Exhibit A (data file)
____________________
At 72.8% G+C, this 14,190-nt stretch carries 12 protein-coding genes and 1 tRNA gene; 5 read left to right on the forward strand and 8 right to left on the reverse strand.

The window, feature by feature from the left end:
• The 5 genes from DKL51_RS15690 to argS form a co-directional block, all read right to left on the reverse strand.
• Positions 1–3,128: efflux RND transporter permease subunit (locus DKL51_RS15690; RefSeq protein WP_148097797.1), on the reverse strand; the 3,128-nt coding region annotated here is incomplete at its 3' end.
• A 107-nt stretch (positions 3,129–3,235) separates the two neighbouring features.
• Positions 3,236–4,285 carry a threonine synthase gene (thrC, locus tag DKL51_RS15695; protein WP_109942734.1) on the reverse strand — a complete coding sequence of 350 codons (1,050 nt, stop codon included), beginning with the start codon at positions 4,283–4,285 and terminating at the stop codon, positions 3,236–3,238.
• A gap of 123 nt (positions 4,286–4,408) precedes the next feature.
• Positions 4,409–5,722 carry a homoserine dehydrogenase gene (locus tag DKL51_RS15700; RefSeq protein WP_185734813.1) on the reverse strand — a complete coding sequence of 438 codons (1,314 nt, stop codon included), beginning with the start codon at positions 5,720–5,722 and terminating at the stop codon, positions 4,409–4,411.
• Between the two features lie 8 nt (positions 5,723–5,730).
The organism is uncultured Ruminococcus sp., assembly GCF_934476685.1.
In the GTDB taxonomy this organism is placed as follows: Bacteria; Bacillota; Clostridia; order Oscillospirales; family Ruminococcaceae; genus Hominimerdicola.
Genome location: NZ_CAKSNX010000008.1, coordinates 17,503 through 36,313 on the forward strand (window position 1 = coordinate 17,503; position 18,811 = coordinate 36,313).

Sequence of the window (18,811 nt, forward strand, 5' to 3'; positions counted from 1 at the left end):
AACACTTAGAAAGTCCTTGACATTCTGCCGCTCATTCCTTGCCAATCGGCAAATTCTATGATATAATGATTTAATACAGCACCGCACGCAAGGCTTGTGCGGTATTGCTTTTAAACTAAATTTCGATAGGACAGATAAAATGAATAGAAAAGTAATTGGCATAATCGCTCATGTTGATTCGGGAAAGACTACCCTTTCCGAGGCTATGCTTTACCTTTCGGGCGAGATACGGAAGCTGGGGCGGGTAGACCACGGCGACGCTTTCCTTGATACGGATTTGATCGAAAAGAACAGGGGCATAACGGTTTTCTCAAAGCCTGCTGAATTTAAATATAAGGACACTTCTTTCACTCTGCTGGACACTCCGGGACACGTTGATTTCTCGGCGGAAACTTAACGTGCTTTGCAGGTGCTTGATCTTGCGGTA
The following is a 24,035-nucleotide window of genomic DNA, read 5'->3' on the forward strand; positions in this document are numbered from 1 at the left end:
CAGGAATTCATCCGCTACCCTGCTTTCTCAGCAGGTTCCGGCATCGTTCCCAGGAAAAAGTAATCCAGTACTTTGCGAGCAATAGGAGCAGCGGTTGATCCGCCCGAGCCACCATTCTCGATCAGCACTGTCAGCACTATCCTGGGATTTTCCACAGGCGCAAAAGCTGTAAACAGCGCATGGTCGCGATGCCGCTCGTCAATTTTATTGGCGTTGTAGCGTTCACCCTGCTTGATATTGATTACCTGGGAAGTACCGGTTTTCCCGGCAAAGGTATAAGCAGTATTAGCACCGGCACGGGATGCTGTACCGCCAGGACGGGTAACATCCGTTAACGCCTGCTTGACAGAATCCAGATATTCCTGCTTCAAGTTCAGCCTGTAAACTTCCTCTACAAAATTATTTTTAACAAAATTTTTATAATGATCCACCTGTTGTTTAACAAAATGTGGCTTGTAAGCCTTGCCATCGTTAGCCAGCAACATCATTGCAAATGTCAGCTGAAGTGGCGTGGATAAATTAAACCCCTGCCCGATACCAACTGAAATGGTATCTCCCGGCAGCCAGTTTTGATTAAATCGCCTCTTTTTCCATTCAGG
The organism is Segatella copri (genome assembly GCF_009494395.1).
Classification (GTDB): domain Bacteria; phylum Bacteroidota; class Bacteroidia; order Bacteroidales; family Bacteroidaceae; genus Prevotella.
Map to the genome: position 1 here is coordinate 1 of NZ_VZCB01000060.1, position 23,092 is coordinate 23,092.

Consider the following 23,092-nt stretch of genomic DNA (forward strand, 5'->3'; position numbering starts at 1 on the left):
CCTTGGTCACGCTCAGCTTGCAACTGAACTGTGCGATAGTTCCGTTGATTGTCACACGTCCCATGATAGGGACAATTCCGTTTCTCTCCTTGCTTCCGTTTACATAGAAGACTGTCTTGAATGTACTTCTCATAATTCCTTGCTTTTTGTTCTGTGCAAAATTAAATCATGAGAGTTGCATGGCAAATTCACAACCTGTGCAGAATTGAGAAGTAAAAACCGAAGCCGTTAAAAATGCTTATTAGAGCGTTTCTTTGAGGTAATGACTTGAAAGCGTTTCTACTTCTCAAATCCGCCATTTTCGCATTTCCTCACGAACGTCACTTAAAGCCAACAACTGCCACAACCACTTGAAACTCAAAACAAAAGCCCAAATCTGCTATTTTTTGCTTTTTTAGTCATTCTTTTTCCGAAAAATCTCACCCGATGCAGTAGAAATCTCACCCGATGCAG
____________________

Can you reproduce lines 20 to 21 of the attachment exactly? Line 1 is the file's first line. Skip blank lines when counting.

Consider the following 23,092-nt stretch of genomic DNA (forward strand, 5'->3'; position numbering starts at 1 on the left):
CCTTGGTCACGCTCAGCTTGCAACTGAACTGTGCGATAGTTCCGTTGATTGTCACACGTCCCATGATAGGGACAATTCCGTTTCTCTCCTTGCTTCCGTTTACATAGAAGACTGTCTTGAATGTACTTCTCATAATTCCTTGCTTTTTGTTCTGTGCAAAATTAAATCATGAGAGTTGCATGGCAAATTCACAACCTGTGCAGAATTGAGAAGTAAAAACCGAAGCCGTTAAAAATGCTTATTAGAGCGTTTCTTTGAGGTAATGACTTGAAAGCGTTTCTACTTCTCAAATCCGCCATTTTCGCATTTCCTCACGAACGTCACTTAAAGCCAACAACTGCCACAACCACTTGAAACTCAAAACAAAAGCCCAAATCTGCTATTTTTTGCTTTTTTAGTCATTCTTTTTCCGAAAAATCTCACCCGATGCAGTAGAAATCTCACCCGATGCAG